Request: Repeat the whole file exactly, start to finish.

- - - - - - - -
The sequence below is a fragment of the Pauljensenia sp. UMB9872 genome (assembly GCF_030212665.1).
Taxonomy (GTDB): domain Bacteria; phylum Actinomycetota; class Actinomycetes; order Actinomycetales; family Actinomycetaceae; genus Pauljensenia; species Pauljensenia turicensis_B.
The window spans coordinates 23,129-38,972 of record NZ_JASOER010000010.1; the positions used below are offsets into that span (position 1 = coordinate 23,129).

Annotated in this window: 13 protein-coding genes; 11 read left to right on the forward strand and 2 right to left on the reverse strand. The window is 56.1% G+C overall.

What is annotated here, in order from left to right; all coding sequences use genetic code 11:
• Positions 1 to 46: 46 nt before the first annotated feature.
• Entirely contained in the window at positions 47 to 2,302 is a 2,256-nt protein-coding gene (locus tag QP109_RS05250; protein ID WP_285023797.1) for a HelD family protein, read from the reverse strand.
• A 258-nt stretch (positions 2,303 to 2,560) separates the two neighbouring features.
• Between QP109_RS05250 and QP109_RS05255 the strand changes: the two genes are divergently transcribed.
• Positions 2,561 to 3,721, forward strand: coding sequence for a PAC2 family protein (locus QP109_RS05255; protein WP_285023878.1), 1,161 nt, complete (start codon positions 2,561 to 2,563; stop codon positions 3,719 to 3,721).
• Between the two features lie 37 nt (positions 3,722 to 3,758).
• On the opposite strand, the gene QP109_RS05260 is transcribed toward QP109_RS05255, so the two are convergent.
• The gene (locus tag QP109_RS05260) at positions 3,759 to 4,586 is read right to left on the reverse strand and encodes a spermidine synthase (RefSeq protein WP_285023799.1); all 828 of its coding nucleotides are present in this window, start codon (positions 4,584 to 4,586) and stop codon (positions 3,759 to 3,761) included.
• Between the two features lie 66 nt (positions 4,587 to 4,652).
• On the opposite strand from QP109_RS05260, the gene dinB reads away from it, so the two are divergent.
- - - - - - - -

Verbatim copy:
The sequence below is a fragment of the Pauljensenia sp. UMB9872 genome (assembly GCF_030212665.1).
Taxonomy (GTDB): domain Bacteria; phylum Actinomycetota; class Actinomycetes; order Actinomycetales; family Actinomycetaceae; genus Pauljensenia; species Pauljensenia turicensis_B.
The window spans coordinates 23,129-38,972 of record NZ_JASOER010000010.1; the positions used below are offsets into that span (position 1 = coordinate 23,129).

Annotated in this window: 13 protein-coding genes; 11 read left to right on the forward strand and 2 right to left on the reverse strand. The window is 56.1% G+C overall.

What is annotated here, in order from left to right; all coding sequences use genetic code 11:
• Positions 1 to 46: 46 nt before the first annotated feature.
• Entirely contained in the window at positions 47 to 2,302 is a 2,256-nt protein-coding gene (locus tag QP109_RS05250; protein ID WP_285023797.1) for a HelD family protein, read from the reverse strand.
• A 258-nt stretch (positions 2,303 to 2,560) separates the two neighbouring features.
• Between QP109_RS05250 and QP109_RS05255 the strand changes: the two genes are divergently transcribed.
• Positions 2,561 to 3,721, forward strand: coding sequence for a PAC2 family protein (locus QP109_RS05255; protein WP_285023878.1), 1,161 nt, complete (start codon positions 2,561 to 2,563; stop codon positions 3,719 to 3,721).
• Between the two features lie 37 nt (positions 3,722 to 3,758).
• On the opposite strand, the gene QP109_RS05260 is transcribed toward QP109_RS05255, so the two are convergent.
• The gene (locus tag QP109_RS05260) at positions 3,759 to 4,586 is read right to left on the reverse strand and encodes a spermidine synthase (RefSeq protein WP_285023799.1); all 828 of its coding nucleotides are present in this window, start codon (positions 4,584 to 4,586) and stop codon (positions 3,759 to 3,761) included.
• Between the two features lie 66 nt (positions 4,587 to 4,652).
• On the opposite strand from QP109_RS05260, the gene dinB reads away from it, so the two are divergent.